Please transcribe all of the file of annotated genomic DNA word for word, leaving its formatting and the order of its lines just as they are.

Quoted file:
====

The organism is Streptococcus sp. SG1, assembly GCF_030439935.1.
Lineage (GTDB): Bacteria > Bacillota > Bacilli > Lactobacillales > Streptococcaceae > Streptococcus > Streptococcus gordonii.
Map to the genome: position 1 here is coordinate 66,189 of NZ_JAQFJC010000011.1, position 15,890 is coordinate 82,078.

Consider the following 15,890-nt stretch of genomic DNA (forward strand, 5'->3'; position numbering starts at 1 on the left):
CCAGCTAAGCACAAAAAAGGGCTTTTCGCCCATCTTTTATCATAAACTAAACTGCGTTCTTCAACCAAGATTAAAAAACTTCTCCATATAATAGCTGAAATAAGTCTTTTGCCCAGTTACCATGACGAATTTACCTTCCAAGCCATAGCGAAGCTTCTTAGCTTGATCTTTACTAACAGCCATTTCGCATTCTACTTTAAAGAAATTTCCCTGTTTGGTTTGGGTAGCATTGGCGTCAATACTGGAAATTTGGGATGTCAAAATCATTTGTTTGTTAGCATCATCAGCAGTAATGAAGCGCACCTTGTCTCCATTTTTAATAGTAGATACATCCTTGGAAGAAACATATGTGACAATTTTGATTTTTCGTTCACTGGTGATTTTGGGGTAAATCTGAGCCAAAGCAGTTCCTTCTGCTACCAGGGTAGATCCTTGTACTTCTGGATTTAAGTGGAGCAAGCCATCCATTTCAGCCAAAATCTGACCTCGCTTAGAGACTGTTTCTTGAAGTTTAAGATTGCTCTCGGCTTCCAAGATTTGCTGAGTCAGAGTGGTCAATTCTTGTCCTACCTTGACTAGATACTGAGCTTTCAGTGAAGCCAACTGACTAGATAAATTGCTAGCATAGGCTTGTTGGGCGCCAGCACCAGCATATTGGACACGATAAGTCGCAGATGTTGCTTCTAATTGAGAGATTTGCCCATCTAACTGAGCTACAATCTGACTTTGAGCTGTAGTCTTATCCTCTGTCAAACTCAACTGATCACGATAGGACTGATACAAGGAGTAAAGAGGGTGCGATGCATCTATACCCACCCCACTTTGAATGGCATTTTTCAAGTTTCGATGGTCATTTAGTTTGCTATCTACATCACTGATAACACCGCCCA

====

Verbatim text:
The organism is Streptococcus sp. SG1, assembly GCF_030439935.1.
Lineage (GTDB): Bacteria > Bacillota > Bacilli > Lactobacillales > Streptococcaceae > Streptococcus > Streptococcus gordonii.
Map to the genome: position 1 here is coordinate 66,189 of NZ_JAQFJC010000011.1, position 15,890 is coordinate 82,078.

Consider the following 15,890-nt stretch of genomic DNA (forward strand, 5'->3'; position numbering starts at 1 on the left):
CCAGCTAAGCACAAAAAAGGGCTTTTCGCCCATCTTTTATCATAAACTAAACTGCGTTCTTCAACCAAGATTAAAAAACTTCTCCATATAATAGCTGAAATAAGTCTTTTGCCCAGTTACCATGACGAATTTACCTTCCAAGCCATAGCGAAGCTTCTTAGCTTGATCTTTACTAACAGCCATTTCGCATTCTACTTTAAAGAAATTTCCCTGTTTGGTTTGGGTAGCATTGGCGTCAATACTGGAAATTTGGGATGTCAAAATCATTTGTTTGTTAGCATCATCAGCAGTAATGAAGCGCACCTTGTCTCCATTTTTAATAGTAGATACATCCTTGGAAGAAACATATGTGACAATTTTGATTTTTCGTTCACTGGTGATTTTGGGGTAAATCTGAGCCAAAGCAGTTCCTTCTGCTACCAGGGTAGATCCTTGTACTTCTGGATTTAAGTGGAGCAAGCCATCCATTTCAGCCAAAATCTGACCTCGCTTAGAGACTGTTTCTTGAAGTTTAAGATTGCTCTCGGCTTCCAAGATTTGCTGAGTCAGAGTGGTCAATTCTTGTCCTACCTTGACTAGATACTGAGCTTTCAGTGAAGCCAACTGACTAGATAAATTGCTAGCATAGGCTTGTTGGGCGCCAGCACCAGCATATTGGACACGATAAGTCGCAGATGTTGCTTCTAATTGAGAGATTTGCCCATCTAACTGAGCTACAATCTGACTTTGAGCTGTAGTCTTATCCTCTGTCAAACTCAACTGATCACGATAGGACTGATACAAGGAGTAAAGAGGGTGCGATGCATCTATACCCACCCCACTTTGAATGGCATTTTTCAAGTTTCGATGGTCATTTAGTTTGCTATCTACATCACTGATAACACCGCCCA